Abies concolor

white fir

Habit: a medium to large evergreen coniferous tree, Abies concolor, has a dense, pyramidal shape, and horizontal branching with the lower branches drooping toward the ground. Needles are glaucous on both-sides giving it a steely blue gray cast, are soft to the touch, and are the longest of any true fir. The pollen cones at pollination are red, purple, or green. Seed cones are cylindric, olive-green, turning yellow-brown, then darker brown.

Ecology: white fir is found on dry slopes and rocky places in middle to upper elevation. It is native to the mountains of Western North America, and occurring at altitudes of 2950-11150 ft (900-3400m).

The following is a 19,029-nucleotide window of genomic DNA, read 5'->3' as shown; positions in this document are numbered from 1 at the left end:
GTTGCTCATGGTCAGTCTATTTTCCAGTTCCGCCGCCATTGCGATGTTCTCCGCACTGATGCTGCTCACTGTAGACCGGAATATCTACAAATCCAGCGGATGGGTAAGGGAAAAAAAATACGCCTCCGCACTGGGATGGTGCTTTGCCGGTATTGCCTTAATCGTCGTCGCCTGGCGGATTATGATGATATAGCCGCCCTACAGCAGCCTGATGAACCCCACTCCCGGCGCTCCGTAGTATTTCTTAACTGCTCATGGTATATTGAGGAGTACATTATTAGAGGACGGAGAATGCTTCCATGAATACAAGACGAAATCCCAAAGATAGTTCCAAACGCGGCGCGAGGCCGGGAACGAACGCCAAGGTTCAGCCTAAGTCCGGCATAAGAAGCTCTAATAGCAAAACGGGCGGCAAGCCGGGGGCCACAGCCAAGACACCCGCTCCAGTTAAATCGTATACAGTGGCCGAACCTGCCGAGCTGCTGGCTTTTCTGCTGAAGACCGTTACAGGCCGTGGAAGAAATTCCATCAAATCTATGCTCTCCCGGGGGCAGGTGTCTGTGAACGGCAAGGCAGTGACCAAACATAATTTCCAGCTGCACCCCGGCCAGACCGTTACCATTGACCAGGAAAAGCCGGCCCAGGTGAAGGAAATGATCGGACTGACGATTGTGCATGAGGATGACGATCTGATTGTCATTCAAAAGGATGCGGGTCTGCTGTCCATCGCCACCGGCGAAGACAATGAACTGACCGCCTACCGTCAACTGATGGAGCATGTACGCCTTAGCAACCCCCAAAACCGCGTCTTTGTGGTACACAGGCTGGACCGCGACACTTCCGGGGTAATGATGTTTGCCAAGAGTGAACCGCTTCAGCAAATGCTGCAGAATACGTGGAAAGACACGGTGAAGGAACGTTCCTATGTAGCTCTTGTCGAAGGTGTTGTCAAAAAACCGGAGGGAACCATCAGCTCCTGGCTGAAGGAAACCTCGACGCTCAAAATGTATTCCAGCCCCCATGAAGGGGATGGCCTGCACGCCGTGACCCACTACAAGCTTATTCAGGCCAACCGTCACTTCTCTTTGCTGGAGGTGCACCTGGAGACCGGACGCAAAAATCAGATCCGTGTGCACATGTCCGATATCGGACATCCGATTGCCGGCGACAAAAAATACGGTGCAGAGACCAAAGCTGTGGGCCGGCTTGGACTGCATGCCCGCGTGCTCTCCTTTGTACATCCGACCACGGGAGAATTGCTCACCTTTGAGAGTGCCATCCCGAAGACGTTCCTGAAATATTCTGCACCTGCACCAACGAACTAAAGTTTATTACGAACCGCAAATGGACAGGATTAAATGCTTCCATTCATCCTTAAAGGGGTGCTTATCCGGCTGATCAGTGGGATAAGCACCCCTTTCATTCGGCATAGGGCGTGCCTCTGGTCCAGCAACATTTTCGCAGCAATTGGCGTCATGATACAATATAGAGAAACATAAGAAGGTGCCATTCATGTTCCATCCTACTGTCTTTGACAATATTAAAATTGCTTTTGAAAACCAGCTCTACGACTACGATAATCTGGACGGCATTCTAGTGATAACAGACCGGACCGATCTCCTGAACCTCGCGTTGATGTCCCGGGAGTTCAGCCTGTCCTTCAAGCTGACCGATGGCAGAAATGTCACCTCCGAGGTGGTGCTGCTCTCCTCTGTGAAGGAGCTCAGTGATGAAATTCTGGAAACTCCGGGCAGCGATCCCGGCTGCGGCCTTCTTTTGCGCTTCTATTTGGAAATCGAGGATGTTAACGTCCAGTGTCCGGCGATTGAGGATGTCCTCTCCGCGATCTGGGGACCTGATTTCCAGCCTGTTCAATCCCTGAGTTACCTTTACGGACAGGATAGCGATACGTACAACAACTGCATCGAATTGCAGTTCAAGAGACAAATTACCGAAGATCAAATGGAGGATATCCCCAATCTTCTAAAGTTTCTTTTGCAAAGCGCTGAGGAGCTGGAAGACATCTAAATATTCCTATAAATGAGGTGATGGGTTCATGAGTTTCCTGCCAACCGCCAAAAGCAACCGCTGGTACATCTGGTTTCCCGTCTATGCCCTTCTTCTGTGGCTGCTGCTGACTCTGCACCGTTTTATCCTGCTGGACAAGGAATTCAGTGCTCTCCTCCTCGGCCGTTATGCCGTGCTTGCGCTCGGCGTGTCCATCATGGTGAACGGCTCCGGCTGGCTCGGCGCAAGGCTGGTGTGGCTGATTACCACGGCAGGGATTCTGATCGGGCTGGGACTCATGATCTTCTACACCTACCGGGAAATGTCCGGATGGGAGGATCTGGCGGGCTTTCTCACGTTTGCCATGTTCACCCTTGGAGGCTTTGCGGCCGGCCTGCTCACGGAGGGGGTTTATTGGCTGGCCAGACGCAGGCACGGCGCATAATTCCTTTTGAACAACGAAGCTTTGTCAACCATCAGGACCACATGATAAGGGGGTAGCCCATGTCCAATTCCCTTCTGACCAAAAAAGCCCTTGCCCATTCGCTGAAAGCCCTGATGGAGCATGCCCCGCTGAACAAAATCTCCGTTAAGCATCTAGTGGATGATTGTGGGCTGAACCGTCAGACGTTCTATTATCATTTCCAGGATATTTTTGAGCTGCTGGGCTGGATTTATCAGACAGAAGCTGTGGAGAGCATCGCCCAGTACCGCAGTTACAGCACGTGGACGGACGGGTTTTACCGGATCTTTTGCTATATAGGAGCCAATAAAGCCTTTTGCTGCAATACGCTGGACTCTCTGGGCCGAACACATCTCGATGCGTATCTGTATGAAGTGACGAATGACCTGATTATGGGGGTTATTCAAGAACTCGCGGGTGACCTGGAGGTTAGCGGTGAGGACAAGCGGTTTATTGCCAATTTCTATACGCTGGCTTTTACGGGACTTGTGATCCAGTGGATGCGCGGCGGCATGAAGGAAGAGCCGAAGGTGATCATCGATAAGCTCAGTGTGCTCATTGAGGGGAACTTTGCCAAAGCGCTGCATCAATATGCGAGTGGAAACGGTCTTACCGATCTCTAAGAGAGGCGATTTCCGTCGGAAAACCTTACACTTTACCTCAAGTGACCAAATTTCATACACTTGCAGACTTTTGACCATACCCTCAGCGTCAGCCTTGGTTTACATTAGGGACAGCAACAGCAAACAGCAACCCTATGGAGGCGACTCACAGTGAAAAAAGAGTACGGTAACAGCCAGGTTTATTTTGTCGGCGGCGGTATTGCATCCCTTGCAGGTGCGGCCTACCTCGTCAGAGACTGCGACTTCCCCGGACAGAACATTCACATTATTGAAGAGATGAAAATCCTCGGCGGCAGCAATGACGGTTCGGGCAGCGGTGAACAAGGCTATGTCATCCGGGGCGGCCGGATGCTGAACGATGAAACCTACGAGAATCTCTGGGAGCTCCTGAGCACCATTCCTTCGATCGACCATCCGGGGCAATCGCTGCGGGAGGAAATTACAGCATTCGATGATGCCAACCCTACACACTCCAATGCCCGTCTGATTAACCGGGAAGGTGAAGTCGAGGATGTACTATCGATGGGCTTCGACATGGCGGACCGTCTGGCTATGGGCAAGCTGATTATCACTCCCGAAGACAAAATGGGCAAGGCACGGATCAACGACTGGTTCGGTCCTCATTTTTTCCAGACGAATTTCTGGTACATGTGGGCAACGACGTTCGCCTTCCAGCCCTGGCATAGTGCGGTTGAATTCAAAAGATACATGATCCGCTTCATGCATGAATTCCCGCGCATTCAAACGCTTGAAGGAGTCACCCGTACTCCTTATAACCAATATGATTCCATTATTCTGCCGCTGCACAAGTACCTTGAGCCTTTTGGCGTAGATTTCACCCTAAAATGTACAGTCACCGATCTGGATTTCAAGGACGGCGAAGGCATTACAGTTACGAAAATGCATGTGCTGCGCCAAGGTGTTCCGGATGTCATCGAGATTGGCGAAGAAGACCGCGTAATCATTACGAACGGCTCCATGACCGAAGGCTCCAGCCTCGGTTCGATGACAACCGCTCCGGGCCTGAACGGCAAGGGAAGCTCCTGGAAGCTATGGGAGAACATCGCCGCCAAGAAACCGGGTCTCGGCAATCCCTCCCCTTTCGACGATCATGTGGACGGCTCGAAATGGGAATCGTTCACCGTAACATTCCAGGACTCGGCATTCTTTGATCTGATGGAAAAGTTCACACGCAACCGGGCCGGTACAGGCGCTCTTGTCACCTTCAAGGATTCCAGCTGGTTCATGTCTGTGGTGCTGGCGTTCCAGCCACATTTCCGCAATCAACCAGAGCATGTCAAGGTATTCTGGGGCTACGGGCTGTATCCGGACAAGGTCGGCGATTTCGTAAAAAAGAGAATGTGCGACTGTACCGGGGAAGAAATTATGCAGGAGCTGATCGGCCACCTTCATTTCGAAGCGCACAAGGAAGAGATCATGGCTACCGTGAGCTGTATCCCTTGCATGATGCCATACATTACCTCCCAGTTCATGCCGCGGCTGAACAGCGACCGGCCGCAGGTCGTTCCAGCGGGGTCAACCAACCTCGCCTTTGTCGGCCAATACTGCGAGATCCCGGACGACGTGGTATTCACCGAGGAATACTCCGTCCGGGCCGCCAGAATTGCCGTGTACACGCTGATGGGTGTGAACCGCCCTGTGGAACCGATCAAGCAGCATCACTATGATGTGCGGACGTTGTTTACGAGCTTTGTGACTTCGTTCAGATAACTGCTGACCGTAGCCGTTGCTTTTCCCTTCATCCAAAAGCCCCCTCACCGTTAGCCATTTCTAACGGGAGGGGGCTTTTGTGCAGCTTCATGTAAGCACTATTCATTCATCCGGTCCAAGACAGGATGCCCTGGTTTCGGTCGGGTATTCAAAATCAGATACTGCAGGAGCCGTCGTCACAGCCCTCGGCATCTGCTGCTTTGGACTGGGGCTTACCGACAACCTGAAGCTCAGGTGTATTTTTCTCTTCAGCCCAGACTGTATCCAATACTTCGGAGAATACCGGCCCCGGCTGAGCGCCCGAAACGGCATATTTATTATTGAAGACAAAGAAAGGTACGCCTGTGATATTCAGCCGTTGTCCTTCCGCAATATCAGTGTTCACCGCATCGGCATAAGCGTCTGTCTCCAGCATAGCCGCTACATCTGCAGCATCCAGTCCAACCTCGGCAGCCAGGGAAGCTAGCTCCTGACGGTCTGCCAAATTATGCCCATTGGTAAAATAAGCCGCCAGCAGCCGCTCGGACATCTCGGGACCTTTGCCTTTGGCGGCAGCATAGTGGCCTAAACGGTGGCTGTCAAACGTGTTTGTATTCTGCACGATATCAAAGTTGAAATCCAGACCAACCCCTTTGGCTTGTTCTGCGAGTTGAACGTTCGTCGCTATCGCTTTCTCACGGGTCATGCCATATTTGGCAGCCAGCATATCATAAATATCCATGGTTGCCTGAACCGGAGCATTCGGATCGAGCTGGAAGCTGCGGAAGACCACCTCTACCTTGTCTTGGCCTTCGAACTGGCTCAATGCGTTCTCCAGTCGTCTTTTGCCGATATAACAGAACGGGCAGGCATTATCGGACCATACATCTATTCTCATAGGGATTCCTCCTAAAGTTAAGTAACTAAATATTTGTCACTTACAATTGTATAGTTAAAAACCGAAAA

Growing Conditions: prefers full sun, can tolerate shade, and deep, moist soil with good drainage. Less fussy about soil moisture and it will tolerate drought and heat better than most firs.

Concolor translates as “same color” referring to the upper and lower needle surfaces being the same color. The winged seeds provide food for songbirds and small mammals; deer eat the foliage, and porcupines enjoy the bark. ¬†Crushed needles have a fragrant citrus smell.

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Type: Evergreen Coniferous Tree
Height: 60-100 ft (18-30m)
Width: 15-25 ft (4.5-7.5 m)
USDA Zones: 5a-10a
Map courtesy of USDA-NRCS Plants Database.